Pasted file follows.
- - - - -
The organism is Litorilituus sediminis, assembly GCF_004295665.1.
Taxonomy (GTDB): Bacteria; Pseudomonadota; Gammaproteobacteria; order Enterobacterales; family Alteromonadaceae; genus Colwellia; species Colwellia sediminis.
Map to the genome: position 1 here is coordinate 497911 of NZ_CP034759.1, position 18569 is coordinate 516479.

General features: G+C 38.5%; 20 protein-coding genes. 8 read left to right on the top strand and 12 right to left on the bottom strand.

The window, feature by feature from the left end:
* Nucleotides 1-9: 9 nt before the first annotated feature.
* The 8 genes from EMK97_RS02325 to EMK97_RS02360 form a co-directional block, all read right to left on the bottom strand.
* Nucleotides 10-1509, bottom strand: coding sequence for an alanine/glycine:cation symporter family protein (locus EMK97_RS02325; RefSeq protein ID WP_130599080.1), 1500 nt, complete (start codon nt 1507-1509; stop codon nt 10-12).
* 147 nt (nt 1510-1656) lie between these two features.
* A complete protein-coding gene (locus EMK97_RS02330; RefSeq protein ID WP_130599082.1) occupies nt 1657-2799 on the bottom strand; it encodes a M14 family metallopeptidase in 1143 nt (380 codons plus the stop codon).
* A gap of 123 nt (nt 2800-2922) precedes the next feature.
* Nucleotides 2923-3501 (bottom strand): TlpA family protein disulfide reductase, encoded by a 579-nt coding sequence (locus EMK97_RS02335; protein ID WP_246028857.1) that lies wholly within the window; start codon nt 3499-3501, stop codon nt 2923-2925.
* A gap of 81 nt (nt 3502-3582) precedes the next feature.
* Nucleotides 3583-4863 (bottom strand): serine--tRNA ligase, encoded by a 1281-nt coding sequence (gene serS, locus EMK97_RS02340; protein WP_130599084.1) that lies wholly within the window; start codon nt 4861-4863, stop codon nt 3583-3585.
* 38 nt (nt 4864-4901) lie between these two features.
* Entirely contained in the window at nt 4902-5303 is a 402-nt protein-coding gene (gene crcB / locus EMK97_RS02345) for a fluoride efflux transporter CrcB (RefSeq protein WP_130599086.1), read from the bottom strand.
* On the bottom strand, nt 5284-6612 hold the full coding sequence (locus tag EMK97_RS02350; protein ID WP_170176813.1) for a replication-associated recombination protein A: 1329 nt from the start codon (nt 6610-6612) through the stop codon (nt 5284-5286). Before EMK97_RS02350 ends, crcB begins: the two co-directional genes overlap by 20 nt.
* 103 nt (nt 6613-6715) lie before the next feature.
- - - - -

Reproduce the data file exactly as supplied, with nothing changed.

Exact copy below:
The organism is Litorilituus sediminis, assembly GCF_004295665.1.
Taxonomy (GTDB): Bacteria; Pseudomonadota; Gammaproteobacteria; order Enterobacterales; family Alteromonadaceae; genus Colwellia; species Colwellia sediminis.
Map to the genome: position 1 here is coordinate 497911 of NZ_CP034759.1, position 18569 is coordinate 516479.

General features: G+C 38.5%; 20 protein-coding genes. 8 read left to right on the top strand and 12 right to left on the bottom strand.

The window, feature by feature from the left end:
* Nucleotides 1-9: 9 nt before the first annotated feature.
* The 8 genes from EMK97_RS02325 to EMK97_RS02360 form a co-directional block, all read right to left on the bottom strand.
* Nucleotides 10-1509, bottom strand: coding sequence for an alanine/glycine:cation symporter family protein (locus EMK97_RS02325; RefSeq protein ID WP_130599080.1), 1500 nt, complete (start codon nt 1507-1509; stop codon nt 10-12).
* 147 nt (nt 1510-1656) lie between these two features.
* A complete protein-coding gene (locus EMK97_RS02330; RefSeq protein ID WP_130599082.1) occupies nt 1657-2799 on the bottom strand; it encodes a M14 family metallopeptidase in 1143 nt (380 codons plus the stop codon).
* A gap of 123 nt (nt 2800-2922) precedes the next feature.
* Nucleotides 2923-3501 (bottom strand): TlpA family protein disulfide reductase, encoded by a 579-nt coding sequence (locus EMK97_RS02335; protein ID WP_246028857.1) that lies wholly within the window; start codon nt 3499-3501, stop codon nt 2923-2925.
* A gap of 81 nt (nt 3502-3582) precedes the next feature.
* Nucleotides 3583-4863 (bottom strand): serine--tRNA ligase, encoded by a 1281-nt coding sequence (gene serS, locus EMK97_RS02340; protein WP_130599084.1) that lies wholly within the window; start codon nt 4861-4863, stop codon nt 3583-3585.
* 38 nt (nt 4864-4901) lie between these two features.
* Entirely contained in the window at nt 4902-5303 is a 402-nt protein-coding gene (gene crcB / locus EMK97_RS02345) for a fluoride efflux transporter CrcB (RefSeq protein WP_130599086.1), read from the bottom strand.
* On the bottom strand, nt 5284-6612 hold the full coding sequence (locus tag EMK97_RS02350; protein ID WP_170176813.1) for a replication-associated recombination protein A: 1329 nt from the start codon (nt 6610-6612) through the stop codon (nt 5284-5286). Before EMK97_RS02350 ends, crcB begins: the two co-directional genes overlap by 20 nt.
* 103 nt (nt 6613-6715) lie before the next feature.